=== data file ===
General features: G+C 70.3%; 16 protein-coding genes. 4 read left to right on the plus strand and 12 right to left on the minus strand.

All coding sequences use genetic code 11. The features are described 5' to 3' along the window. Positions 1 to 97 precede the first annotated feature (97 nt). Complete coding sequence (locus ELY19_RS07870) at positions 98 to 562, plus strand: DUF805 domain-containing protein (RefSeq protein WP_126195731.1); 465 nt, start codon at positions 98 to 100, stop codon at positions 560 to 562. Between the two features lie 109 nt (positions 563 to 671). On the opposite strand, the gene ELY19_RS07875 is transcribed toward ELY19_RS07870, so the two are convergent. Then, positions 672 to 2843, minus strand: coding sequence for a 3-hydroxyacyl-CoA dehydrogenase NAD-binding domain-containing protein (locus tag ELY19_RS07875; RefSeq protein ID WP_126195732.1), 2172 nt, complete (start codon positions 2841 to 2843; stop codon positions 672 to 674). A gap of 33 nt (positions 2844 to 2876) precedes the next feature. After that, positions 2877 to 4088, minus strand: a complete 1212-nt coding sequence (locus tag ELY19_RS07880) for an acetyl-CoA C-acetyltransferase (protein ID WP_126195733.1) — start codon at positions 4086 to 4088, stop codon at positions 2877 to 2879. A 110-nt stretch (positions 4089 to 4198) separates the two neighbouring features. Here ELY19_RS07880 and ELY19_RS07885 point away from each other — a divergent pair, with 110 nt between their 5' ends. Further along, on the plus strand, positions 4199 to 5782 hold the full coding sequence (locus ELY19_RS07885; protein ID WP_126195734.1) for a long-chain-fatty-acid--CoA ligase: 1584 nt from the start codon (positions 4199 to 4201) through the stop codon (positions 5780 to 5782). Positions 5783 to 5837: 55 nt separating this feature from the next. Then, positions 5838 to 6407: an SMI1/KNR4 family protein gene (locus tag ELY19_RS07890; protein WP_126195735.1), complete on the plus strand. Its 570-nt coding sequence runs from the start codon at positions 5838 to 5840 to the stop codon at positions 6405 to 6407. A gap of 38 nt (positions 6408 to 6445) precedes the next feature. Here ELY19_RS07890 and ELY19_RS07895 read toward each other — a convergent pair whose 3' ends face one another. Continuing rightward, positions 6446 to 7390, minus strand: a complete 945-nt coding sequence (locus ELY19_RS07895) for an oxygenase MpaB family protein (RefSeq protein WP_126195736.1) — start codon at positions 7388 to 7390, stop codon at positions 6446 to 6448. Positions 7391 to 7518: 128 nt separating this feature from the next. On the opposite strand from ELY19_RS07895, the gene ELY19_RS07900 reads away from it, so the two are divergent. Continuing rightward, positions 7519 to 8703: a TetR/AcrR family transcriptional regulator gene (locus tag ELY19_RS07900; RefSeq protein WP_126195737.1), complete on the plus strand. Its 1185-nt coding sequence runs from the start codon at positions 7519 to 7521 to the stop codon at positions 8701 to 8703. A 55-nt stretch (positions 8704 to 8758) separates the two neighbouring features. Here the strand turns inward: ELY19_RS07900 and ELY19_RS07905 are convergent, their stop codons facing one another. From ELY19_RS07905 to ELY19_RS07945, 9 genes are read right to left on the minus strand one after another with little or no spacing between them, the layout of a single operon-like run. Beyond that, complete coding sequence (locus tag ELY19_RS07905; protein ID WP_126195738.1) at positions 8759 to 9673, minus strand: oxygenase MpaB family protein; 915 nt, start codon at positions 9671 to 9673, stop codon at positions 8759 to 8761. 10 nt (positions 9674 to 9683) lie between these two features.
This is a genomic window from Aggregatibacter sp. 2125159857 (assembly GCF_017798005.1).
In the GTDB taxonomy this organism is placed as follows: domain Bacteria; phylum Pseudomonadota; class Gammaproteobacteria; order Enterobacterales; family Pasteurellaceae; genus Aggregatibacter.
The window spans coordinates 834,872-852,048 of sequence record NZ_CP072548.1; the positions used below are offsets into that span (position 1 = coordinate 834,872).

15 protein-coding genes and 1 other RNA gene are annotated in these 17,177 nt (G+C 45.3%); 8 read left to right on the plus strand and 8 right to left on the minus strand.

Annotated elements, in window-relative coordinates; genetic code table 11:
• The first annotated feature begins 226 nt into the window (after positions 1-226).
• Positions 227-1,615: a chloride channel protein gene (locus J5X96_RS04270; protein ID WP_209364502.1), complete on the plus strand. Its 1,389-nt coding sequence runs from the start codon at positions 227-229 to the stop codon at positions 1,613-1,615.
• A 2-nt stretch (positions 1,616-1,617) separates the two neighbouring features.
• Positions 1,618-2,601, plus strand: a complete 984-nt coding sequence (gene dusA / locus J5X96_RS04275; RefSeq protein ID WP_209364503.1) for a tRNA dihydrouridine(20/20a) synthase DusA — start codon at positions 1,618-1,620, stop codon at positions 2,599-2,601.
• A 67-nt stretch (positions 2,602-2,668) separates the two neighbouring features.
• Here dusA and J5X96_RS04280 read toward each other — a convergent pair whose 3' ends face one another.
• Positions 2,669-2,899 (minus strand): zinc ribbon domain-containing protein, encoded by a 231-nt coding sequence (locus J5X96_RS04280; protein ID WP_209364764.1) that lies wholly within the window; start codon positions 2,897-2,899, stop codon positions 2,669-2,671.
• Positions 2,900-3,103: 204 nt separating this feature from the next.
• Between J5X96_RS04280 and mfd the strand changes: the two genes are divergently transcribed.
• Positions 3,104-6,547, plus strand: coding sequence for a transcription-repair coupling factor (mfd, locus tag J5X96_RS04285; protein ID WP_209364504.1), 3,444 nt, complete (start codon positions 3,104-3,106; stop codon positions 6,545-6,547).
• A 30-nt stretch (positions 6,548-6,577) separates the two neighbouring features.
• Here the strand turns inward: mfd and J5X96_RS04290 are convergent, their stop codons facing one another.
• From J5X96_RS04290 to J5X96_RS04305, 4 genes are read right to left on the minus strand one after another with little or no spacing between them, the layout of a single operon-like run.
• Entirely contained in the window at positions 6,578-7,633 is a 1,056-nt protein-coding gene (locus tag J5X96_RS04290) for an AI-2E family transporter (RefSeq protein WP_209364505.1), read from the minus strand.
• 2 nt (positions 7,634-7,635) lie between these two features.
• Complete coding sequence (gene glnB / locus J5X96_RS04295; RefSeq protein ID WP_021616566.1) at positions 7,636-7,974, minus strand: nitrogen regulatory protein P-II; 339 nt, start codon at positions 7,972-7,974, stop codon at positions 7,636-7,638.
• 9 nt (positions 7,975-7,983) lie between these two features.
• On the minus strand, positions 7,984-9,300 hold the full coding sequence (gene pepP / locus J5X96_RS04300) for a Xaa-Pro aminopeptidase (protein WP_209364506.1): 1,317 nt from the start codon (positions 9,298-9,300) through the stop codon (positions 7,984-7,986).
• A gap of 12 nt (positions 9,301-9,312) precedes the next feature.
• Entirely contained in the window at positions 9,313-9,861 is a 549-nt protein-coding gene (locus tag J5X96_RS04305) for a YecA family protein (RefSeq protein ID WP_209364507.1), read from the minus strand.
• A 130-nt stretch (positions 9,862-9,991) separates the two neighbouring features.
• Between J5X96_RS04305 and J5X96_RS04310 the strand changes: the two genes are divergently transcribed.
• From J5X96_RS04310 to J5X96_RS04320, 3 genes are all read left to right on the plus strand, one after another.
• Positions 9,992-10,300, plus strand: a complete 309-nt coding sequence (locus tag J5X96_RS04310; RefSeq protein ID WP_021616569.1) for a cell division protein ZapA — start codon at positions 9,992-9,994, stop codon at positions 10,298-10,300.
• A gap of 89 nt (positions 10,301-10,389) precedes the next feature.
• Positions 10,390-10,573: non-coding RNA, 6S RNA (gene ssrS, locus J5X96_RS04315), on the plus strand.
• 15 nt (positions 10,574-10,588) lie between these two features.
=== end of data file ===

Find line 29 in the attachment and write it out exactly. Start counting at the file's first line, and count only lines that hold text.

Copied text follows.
• Between J5X96_RS04305 and J5X96_RS04310 the strand changes: the two genes are divergently transcribed.